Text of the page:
Though I sometimes felt last year like every day had another sewing repair project, I wouldn’t say that I did it well. I could thread a needle and poke it through enough times to get whatever I was sewing to hold on, but it wasn’t pretty. Buttons were even worse. I am of the last generation to have taken mandatory home economics, but that was too long ago to count.
So I decided that to prepare for this year’s ‘Ride, I needed to learn to hand-sew properly. My knitting lesson of January has morphed into a minor obsession (I was warned!), and the cabled scarf that I finished this month looked like the perfect place to renew my sewing knowledge. With the tutelage of masterful seamstress mom, I hand-sewed on a peacock patch. A small project, to be sure, but it included all the things I needed to know to do repairs on the road better.
Another practical lesson for my ‘Ride, I practiced over 3 dozen knots of all kinds: knots for securing an item, knots for joining ropes together, knots for keeping a rope from fraying, etc. My favorites – the ones that seemed the most useful for the remainder of my ‘Ride – I particularly tried to memorize. And I’m happy to say that I used a clove hitch (without googling it!) yesterday to help keep my newest knitting project from slipping off the needles.
After last month’s reiki lesson, I was feeling inspired to learn about other “alternative health” methods. This month I checked out some library books on reflexology, and my boyfriend agreed to be my test subject for both hand and foot reflexology practice. For those of you who are not familiar with it, the idea is that the hands and feet can be treated using gentle pressure to activate certain energy points, and that treating the hands or feet alone can be an effective way to treat an issue in any other part of the body. For example, the heart, lungs, eyes, stomach, and so forth, all have associated points on both hands and feet. The methodology was interesting to read about and compare to the bits and pieces I’ve previously learned about for reiki, acupressure, etc. But the results as reported by my volunteer were not, for the most part, encouraging. It may have its uses, but it seems to me that there are more effective methods available.
I almost didn’t list this one here, because I didn’t want to scare away any potential future hosts. But I was so terrible at this one that I can assure anyone who may be concerned that not only have I no interest in picking your locks, but the chance that I could do it if I tried is next to none.
Lock sport is the preferred term to lock picking, when you are doing it with your own locks for speed. Of course, I was going for “at all,” not a speed record. Aforementioned boyfriend owns a clear lock just for learning how to pick it, as well as a basic set of picks, so I practiced on that until my hands hurt. Which didn’t take long, because those picks are not ergonomic.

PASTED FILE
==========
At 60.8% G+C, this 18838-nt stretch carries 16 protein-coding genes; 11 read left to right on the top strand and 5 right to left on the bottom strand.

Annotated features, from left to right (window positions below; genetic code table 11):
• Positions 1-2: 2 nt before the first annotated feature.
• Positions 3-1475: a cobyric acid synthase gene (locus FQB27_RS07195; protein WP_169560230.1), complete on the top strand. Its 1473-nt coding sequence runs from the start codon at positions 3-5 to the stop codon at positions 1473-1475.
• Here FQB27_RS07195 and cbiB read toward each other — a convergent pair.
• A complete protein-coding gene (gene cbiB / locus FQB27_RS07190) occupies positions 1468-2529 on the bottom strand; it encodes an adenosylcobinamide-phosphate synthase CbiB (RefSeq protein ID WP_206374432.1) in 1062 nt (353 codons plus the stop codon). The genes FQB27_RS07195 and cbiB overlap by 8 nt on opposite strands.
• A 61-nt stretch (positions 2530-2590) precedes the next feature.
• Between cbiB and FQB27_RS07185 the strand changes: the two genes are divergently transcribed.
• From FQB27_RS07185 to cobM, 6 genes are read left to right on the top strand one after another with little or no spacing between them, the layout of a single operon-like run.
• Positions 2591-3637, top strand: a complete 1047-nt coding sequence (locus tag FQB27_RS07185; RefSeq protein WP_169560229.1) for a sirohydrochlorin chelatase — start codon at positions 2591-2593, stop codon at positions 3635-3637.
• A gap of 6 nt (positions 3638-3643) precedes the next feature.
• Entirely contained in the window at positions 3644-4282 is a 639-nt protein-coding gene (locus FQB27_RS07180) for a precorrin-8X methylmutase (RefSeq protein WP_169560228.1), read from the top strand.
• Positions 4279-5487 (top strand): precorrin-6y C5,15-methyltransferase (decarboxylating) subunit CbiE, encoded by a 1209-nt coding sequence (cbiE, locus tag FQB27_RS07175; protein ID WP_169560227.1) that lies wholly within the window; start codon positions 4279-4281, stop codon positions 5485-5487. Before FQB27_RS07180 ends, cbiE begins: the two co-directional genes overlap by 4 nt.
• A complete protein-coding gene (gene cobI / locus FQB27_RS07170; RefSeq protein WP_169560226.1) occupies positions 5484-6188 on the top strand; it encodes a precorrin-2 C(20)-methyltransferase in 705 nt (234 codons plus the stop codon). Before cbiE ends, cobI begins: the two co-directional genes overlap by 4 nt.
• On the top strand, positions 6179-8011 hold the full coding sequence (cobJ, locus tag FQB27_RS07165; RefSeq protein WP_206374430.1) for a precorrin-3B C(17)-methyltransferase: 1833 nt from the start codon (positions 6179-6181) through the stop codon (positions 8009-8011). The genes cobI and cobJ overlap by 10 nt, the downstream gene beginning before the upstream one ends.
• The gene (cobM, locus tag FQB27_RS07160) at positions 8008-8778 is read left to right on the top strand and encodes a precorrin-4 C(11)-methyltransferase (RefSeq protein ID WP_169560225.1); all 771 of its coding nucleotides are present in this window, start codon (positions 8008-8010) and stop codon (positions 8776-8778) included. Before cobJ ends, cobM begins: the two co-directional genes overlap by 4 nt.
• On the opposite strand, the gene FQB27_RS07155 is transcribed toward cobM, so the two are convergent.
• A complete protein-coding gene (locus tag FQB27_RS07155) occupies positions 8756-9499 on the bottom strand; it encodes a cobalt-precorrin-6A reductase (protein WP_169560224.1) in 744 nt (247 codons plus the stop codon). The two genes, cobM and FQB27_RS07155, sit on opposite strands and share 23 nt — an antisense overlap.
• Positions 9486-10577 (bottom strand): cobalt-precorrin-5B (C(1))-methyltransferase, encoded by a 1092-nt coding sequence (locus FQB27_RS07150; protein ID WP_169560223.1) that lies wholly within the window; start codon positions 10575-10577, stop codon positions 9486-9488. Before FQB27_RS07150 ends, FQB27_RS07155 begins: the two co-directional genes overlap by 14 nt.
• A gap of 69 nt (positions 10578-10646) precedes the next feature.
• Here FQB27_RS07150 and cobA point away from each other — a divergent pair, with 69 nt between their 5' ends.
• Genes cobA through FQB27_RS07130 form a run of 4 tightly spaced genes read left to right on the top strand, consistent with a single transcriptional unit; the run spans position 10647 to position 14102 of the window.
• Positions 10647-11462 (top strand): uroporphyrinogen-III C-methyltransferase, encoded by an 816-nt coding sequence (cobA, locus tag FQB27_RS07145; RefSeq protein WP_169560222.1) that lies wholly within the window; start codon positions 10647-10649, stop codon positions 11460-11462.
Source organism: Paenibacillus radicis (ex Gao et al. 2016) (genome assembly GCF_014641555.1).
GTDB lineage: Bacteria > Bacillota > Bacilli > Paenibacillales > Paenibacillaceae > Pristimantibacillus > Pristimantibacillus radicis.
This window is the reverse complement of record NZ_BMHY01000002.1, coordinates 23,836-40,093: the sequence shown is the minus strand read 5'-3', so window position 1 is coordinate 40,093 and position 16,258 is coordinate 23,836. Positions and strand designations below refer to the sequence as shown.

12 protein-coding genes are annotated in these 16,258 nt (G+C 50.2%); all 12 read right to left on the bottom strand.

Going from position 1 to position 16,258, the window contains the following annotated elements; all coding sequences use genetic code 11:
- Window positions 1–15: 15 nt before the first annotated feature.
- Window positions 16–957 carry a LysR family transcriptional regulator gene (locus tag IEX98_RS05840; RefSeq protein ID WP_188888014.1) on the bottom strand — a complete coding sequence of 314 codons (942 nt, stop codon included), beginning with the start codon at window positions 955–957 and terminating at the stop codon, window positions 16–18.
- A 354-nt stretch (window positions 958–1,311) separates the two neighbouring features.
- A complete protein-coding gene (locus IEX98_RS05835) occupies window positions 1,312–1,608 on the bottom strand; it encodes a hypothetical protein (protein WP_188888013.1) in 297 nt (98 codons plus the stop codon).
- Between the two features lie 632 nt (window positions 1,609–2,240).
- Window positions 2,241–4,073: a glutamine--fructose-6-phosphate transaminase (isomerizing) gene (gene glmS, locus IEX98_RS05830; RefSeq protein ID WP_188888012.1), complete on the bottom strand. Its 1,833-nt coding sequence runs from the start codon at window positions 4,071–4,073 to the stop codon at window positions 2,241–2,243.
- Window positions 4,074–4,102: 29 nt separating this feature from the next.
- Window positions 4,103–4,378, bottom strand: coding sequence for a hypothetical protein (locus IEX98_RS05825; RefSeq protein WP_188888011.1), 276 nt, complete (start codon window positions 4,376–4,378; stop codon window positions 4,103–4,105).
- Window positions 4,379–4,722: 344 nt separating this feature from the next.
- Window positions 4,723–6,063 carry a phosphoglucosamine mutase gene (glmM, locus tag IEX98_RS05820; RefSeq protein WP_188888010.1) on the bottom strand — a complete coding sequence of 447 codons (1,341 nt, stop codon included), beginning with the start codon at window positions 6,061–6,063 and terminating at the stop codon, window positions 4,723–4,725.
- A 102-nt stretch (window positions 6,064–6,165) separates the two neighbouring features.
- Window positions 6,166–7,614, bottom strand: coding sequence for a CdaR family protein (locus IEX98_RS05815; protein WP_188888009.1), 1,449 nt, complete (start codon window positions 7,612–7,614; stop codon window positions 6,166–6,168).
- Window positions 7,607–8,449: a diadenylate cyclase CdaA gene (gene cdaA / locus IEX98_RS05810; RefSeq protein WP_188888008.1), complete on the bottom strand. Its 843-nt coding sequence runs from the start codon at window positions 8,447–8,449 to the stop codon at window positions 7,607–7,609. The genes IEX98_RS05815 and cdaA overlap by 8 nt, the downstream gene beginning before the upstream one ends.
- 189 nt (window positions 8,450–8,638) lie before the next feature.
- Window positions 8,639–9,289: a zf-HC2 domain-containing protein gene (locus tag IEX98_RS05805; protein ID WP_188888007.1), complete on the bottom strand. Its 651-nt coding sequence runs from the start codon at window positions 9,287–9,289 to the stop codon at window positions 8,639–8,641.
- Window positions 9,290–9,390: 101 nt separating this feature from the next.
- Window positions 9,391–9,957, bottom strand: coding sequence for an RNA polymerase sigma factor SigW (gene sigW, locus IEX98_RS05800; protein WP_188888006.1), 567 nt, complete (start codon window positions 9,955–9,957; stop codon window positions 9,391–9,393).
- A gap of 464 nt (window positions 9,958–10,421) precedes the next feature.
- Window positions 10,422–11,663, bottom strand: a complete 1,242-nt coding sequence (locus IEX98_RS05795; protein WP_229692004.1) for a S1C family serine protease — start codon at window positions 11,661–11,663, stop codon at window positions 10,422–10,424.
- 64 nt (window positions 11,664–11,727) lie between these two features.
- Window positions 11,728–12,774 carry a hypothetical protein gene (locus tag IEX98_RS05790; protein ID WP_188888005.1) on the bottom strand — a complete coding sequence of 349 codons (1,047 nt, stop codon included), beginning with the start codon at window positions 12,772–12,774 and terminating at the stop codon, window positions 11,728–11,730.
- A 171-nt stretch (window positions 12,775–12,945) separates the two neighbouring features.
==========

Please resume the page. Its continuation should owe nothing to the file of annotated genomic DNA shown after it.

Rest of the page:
By the end of my practice time, I manipulate the pins to open the lock if I was looking at them. But I could not do it when I had my eyes closed – in other words, if I couldn’t see the interior workings of the lock to know what to do next. All in all, a fascinating look at the mechanics of locks, and a fun thing for a fan of detective novels, but not something I will ever need to use.
The language of the month was Greek. I traveled to Greece during college, but at the time I never was able to even learn how to say “hello,” although I could guess at reading bus destinations by recalling letters learned in math class. Luckily for me enough people spoke some English that I managed okay enough.
Greek was the hardest language I’ve ever tried to learn (of the 5 I’ve studied at some point in my life so far – also French, Turkish, Spanish, and German). Not just because of the different alphabet – although that was a big part of it – but the grammar was very different from anything I have studied, and the words did not bear as many similarities as I expected to the Romance languages.
I use the language app Duolingo, and for most languages they tell you how fluent you are as you go through the lessons. Previously I’ve gotten to 40 or more percent by the end of the month. But Greek blessedly had no such data. Because I’m pretty sure I was still in the teens by the time the month came to an end. I am happy to say, though, that I can now sound out most words even if I don’t know what they mean, and I can listen to a word being spoken and guess the spelling with fairly good accuracy. Here’s a few of the more interesting things I now can say:
Now that April’s here, I’ve started a new language, have plans for things I can learn and practice while I ride, and hope to keep it up so I will have more fun lessons to report to you all next time!
You have been busy. I struggled with Turkish and then I found out the alphabet is completely phonetic. I didn't have instruction, I was immersed for two months.ReplyDelete
I've done knots since childhood. I did some macrame years ago. I figured out a knot called a gordian knot. All the strands enter together and exit the knot ball at the other end together. Cool stuff.
I'll be keeping track of your trip. I hope you are making a bigger change than you think.Bill Elam
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How neat. Probably good I didn’t know you spent time in Turkey when we met or I would have pestered you with a million questions (its high on my travel bucket list!). When I did the Duolingo Turkish course, I only learned using westernized alphabet, but that’s encouraging. The Hindi alphabet is entirely phoenetic as well, which is certainly easier than what we’re used to!ReplyDelete